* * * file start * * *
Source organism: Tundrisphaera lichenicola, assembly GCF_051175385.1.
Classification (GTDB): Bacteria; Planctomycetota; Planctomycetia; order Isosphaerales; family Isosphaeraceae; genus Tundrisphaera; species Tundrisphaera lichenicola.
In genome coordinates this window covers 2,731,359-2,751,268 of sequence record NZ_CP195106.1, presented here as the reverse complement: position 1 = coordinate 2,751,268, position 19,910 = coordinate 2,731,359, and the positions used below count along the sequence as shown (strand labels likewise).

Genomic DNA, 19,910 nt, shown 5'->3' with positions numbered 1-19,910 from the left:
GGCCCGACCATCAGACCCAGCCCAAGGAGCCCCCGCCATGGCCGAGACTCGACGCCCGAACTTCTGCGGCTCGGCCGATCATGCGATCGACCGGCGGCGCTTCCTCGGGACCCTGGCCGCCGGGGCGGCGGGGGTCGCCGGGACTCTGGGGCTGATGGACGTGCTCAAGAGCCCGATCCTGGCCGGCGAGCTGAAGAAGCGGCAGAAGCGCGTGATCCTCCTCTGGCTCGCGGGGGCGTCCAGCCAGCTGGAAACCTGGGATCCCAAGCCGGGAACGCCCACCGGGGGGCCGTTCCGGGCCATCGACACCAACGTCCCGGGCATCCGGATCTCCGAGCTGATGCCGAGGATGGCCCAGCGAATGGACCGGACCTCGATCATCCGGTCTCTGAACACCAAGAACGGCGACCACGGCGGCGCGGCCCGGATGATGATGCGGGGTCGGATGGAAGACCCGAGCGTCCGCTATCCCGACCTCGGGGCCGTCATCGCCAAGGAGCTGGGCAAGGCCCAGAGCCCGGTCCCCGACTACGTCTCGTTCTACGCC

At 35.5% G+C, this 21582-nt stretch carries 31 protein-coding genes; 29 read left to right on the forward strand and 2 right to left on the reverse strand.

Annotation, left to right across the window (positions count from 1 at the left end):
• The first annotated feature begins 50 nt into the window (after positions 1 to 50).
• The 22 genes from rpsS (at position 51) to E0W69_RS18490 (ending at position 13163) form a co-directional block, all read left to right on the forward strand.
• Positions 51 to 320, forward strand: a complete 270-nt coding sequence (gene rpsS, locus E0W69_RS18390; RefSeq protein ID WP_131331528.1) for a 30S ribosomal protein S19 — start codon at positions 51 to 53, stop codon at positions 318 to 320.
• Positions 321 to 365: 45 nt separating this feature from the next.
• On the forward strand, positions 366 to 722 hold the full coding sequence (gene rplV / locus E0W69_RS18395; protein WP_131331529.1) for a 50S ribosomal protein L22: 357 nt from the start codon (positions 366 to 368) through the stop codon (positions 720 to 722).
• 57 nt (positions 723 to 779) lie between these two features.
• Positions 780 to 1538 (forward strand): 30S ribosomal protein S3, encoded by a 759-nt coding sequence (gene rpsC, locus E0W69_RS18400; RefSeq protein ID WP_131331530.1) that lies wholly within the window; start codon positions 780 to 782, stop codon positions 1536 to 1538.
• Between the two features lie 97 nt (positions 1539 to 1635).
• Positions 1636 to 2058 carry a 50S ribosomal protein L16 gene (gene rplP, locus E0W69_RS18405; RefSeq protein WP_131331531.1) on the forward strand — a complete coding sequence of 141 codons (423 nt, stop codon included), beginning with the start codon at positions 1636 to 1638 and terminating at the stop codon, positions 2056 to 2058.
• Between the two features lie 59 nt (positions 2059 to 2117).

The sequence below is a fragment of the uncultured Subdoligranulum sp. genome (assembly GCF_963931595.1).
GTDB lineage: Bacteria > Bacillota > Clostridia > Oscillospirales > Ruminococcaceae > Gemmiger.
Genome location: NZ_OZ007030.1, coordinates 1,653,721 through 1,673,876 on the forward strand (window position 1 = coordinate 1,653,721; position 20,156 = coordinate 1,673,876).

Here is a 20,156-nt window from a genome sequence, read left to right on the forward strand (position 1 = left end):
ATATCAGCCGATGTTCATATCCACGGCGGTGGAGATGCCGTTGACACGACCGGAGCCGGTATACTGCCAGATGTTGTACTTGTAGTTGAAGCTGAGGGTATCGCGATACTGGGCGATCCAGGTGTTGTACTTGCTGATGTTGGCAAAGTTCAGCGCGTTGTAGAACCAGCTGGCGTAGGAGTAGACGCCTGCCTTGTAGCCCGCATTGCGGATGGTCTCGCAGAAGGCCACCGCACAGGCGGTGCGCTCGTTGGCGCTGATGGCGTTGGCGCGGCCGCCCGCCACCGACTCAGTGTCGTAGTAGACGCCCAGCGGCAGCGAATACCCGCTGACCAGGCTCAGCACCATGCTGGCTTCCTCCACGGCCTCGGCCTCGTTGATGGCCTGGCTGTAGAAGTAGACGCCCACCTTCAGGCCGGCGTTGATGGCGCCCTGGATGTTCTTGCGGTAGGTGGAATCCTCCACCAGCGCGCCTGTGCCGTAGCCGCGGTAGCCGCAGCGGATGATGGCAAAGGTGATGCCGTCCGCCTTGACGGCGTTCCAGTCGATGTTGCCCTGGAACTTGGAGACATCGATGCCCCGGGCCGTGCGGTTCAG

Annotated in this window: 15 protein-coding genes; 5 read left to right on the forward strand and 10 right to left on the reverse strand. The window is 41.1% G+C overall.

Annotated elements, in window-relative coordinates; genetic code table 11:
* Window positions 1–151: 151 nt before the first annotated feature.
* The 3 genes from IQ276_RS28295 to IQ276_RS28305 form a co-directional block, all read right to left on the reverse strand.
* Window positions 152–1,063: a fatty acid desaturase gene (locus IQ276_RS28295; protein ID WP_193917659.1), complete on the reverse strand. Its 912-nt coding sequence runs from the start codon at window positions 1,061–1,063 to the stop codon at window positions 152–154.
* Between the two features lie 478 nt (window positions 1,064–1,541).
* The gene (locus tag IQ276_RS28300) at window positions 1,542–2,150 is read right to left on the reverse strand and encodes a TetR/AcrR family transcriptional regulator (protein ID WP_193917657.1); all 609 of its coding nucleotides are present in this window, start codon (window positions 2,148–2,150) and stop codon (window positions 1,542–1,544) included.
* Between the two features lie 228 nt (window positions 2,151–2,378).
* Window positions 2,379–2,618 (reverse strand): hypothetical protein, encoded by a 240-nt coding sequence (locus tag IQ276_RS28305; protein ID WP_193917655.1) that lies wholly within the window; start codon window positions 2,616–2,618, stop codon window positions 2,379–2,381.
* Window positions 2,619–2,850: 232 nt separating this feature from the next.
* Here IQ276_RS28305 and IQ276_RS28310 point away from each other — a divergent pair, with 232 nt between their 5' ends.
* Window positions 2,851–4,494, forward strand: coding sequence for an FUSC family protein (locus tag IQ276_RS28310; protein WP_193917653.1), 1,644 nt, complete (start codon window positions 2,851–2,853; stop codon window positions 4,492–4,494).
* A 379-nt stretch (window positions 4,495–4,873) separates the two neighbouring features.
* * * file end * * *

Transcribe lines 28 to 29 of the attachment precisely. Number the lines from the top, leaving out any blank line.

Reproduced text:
* Between the two features lie 478 nt (window positions 1,064–1,541).
* The gene (locus tag IQ276_RS28300) at window positions 1,542–2,150 is read right to left on the reverse strand and encodes a TetR/AcrR family transcriptional regulator (protein ID WP_193917657.1); all 609 of its coding nucleotides are present in this window, start codon (window positions 2,148–2,150) and stop codon (window positions 1,542–1,544) included.